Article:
CBS Sports' Jonathan Jones reported the Bears "badly" want to move up in the draft order, with their eye likely on one of the class' top quarterback prospects.
It's already been an offseason of change at the NFL's most important position for Chicago.
Mitchell Trubisky, the team's second overall pick in the 2017 draft, was allowed to leave in free agency, and he signed with the Buffalo Bills. Andy Dalton was brought in as the new projected starter, though fellow veteran Nick Foles remains on the roster and could compete for the top spot on the depth chart.
Making a blockbuster trade to acquire a higher pick in order to grab a quarterback prospect would create further questions about how the team plans to handle the position in 2021.
Clemson's Trevor Lawrence and BYU's Zach Wilson are the presumptive first two picks of the draft to the Jacksonville Jaguars and New York Jets, respectively. There's less certainty about the other three high-end signal-callers: Ohio State's Justin Fields, North Dakota State's Trey Lance and Alabama's Mac Jones.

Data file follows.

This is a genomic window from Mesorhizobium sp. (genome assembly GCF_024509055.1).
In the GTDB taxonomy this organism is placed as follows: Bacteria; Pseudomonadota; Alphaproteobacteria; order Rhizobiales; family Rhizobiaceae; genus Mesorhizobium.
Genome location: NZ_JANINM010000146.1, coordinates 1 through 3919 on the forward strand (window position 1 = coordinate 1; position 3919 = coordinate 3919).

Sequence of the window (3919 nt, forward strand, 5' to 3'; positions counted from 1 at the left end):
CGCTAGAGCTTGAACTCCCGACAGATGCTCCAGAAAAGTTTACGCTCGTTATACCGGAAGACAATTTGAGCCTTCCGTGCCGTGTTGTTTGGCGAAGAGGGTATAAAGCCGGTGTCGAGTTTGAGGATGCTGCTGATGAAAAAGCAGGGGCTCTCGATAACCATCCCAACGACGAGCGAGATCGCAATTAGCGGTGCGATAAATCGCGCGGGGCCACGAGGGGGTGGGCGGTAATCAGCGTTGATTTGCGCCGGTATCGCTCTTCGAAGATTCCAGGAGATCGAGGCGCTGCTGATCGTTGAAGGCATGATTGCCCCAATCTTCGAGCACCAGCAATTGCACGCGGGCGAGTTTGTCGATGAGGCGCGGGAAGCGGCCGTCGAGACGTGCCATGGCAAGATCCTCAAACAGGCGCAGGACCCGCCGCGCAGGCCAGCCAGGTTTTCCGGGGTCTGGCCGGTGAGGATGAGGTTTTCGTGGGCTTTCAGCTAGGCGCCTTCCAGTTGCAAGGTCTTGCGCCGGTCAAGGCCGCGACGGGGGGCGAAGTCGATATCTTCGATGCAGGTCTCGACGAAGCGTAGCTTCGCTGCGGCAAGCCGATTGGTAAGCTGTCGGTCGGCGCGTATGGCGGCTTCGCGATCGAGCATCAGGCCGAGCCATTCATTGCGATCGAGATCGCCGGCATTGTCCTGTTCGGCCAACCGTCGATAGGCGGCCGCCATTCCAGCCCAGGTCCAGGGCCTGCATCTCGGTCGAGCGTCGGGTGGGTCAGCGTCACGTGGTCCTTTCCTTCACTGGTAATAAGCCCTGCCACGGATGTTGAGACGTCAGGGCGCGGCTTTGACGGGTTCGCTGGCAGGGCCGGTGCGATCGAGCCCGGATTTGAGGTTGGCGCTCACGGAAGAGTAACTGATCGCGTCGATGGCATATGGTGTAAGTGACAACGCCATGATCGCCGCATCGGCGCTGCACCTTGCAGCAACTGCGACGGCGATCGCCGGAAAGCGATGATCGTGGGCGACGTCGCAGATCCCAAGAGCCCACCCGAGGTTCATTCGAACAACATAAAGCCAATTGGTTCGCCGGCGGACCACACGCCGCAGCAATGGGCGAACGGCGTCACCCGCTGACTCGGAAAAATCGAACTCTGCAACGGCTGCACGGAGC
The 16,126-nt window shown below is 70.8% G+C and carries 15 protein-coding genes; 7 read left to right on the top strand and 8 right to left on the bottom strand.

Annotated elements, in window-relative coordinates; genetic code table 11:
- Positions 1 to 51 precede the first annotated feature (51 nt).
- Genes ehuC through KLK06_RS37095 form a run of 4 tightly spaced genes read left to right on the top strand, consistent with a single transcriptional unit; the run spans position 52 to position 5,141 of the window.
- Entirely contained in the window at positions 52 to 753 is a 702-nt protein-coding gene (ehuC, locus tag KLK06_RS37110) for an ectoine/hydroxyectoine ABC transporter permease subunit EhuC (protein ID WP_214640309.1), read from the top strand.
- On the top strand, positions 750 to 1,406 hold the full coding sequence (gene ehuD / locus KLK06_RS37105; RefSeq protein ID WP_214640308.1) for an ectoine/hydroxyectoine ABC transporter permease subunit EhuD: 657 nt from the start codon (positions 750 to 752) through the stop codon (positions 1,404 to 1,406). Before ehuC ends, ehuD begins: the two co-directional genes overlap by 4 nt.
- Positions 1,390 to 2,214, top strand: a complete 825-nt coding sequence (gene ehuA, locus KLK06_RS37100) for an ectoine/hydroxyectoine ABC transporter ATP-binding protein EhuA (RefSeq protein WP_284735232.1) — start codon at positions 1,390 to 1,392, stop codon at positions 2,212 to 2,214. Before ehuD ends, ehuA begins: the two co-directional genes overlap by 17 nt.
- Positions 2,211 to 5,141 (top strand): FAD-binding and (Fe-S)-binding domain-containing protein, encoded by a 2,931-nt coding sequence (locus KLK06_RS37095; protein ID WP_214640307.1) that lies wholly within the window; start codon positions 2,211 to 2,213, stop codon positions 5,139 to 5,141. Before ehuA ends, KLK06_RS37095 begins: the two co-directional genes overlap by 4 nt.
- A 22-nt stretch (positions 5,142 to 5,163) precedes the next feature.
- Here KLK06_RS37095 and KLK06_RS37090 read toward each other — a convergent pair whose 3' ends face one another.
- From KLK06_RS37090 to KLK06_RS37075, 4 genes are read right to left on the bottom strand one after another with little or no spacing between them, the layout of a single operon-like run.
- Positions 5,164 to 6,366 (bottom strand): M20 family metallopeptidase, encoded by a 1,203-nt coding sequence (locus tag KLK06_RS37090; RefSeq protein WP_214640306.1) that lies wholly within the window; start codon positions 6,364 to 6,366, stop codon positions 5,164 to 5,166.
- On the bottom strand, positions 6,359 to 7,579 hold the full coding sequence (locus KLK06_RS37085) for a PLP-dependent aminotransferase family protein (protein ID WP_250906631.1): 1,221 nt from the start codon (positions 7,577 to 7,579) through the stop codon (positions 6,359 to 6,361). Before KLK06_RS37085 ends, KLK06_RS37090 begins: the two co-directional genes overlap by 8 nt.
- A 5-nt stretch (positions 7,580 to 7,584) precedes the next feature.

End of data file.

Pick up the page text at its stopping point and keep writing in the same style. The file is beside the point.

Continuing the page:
A lot will depend on what the San Francisco 49ers do with the third pick. They've been heavily linked to Jones, the most NFL-ready QB of the trio. That would leave the more upside-oriented Fields and Lance available, who could be attractive to a team like the Bears.
They could allow Dalton and Foles to compete for the job during the upcoming season and, depending on how the year goes, turn the offense over to the draftee either late in his rookie year or in 2022.
That's a lot of variables, however, and Chicago probably wouldn't want to send out the assets necessary to move up unless one of its preferred quarterbacks is available, so a deal isn't likely before the draft starts to play out.
Bears general manager Ryan Pace didn't tip his hand in a predraft press conference Tuesday.
"As an organization, we've got to be ready for every single scenario," Pace said. "However this thing plays out, however this board falls, that's where all the preparation comes into play. And I feel like we're in that spot—whether it's trading up, staying put, trading back—all those things are in play for us."
Even if Chicago doesn't trade up for a quarterback, it'll likely take a developmental signal-caller in the middle rounds for added depth.